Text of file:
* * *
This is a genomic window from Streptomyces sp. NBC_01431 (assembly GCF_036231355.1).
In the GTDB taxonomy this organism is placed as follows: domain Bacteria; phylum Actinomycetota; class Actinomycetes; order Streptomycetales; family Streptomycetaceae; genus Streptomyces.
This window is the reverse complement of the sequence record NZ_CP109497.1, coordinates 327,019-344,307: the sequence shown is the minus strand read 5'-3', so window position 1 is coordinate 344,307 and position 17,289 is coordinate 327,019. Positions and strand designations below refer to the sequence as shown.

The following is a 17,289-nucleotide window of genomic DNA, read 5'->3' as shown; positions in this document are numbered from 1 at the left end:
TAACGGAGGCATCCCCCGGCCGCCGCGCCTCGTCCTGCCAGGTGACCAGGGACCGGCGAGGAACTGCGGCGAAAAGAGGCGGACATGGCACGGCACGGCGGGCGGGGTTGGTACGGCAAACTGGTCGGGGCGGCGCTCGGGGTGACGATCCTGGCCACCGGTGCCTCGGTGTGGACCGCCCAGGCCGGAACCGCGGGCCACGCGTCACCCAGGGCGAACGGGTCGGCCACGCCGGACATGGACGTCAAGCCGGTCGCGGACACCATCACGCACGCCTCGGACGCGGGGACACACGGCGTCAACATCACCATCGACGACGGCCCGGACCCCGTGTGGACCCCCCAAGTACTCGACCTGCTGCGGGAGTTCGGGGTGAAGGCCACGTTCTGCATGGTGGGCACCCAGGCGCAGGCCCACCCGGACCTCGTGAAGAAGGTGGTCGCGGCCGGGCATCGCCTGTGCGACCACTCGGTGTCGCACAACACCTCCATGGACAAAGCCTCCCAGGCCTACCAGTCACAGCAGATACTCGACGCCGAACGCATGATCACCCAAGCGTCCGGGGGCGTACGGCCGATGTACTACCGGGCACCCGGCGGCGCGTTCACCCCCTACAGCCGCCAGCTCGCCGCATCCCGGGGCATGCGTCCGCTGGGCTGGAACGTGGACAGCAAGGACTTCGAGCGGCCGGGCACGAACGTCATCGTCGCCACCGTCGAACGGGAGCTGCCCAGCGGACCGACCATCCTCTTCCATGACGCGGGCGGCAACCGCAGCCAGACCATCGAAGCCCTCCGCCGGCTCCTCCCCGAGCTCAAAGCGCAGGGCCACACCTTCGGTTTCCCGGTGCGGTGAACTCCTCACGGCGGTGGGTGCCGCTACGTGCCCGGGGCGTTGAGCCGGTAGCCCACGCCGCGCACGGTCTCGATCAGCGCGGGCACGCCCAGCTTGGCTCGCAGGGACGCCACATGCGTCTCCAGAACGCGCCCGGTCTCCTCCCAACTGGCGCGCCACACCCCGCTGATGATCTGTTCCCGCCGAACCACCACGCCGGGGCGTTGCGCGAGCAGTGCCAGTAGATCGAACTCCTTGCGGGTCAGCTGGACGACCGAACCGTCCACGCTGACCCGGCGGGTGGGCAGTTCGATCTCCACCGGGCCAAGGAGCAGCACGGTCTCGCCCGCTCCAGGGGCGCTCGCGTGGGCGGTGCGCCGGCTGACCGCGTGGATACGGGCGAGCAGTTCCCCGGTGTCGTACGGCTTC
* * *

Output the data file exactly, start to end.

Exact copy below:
This is a genomic window from Streptomyces sp. NBC_01431 (assembly GCF_036231355.1).
In the GTDB taxonomy this organism is placed as follows: domain Bacteria; phylum Actinomycetota; class Actinomycetes; order Streptomycetales; family Streptomycetaceae; genus Streptomyces.
This window is the reverse complement of the sequence record NZ_CP109497.1, coordinates 327,019-344,307: the sequence shown is the minus strand read 5'-3', so window position 1 is coordinate 344,307 and position 17,289 is coordinate 327,019. Positions and strand designations below refer to the sequence as shown.

The following is a 17,289-nucleotide window of genomic DNA, read 5'->3' as shown; positions in this document are numbered from 1 at the left end:
TAACGGAGGCATCCCCCGGCCGCCGCGCCTCGTCCTGCCAGGTGACCAGGGACCGGCGAGGAACTGCGGCGAAAAGAGGCGGACATGGCACGGCACGGCGGGCGGGGTTGGTACGGCAAACTGGTCGGGGCGGCGCTCGGGGTGACGATCCTGGCCACCGGTGCCTCGGTGTGGACCGCCCAGGCCGGAACCGCGGGCCACGCGTCACCCAGGGCGAACGGGTCGGCCACGCCGGACATGGACGTCAAGCCGGTCGCGGACACCATCACGCACGCCTCGGACGCGGGGACACACGGCGTCAACATCACCATCGACGACGGCCCGGACCCCGTGTGGACCCCCCAAGTACTCGACCTGCTGCGGGAGTTCGGGGTGAAGGCCACGTTCTGCATGGTGGGCACCCAGGCGCAGGCCCACCCGGACCTCGTGAAGAAGGTGGTCGCGGCCGGGCATCGCCTGTGCGACCACTCGGTGTCGCACAACACCTCCATGGACAAAGCCTCCCAGGCCTACCAGTCACAGCAGATACTCGACGCCGAACGCATGATCACCCAAGCGTCCGGGGGCGTACGGCCGATGTACTACCGGGCACCCGGCGGCGCGTTCACCCCCTACAGCCGCCAGCTCGCCGCATCCCGGGGCATGCGTCCGCTGGGCTGGAACGTGGACAGCAAGGACTTCGAGCGGCCGGGCACGAACGTCATCGTCGCCACCGTCGAACGGGAGCTGCCCAGCGGACCGACCATCCTCTTCCATGACGCGGGCGGCAACCGCAGCCAGACCATCGAAGCCCTCCGCCGGCTCCTCCCCGAGCTCAAAGCGCAGGGCCACACCTTCGGTTTCCCGGTGCGGTGAACTCCTCACGGCGGTGGGTGCCGCTACGTGCCCGGGGCGTTGAGCCGGTAGCCCACGCCGCGCACGGTCTCGATCAGCGCGGGCACGCCCAGCTTGGCTCGCAGGGACGCCACATGCGTCTCCAGAACGCGCCCGGTCTCCTCCCAACTGGCGCGCCACACCCCGCTGATGATCTGTTCCCGCCGAACCACCACGCCGGGGCGTTGCGCGAGCAGTGCCAGTAGATCGAACTCCTTGCGGGTCAGCTGGACGACCGAACCGTCCACGCTGACCCGGCGGGTGGGCAGTTCGATCTCCACCGGGCCAAGGAGCAGCACGGTCTCGCCCGCTCCAGGGGCGCTCGCGTGGGCGGTGCGCCGGCTGACCGCGTGGATACGGGCGAGCAGTTCCCCGGTGTCGTACGGCTTC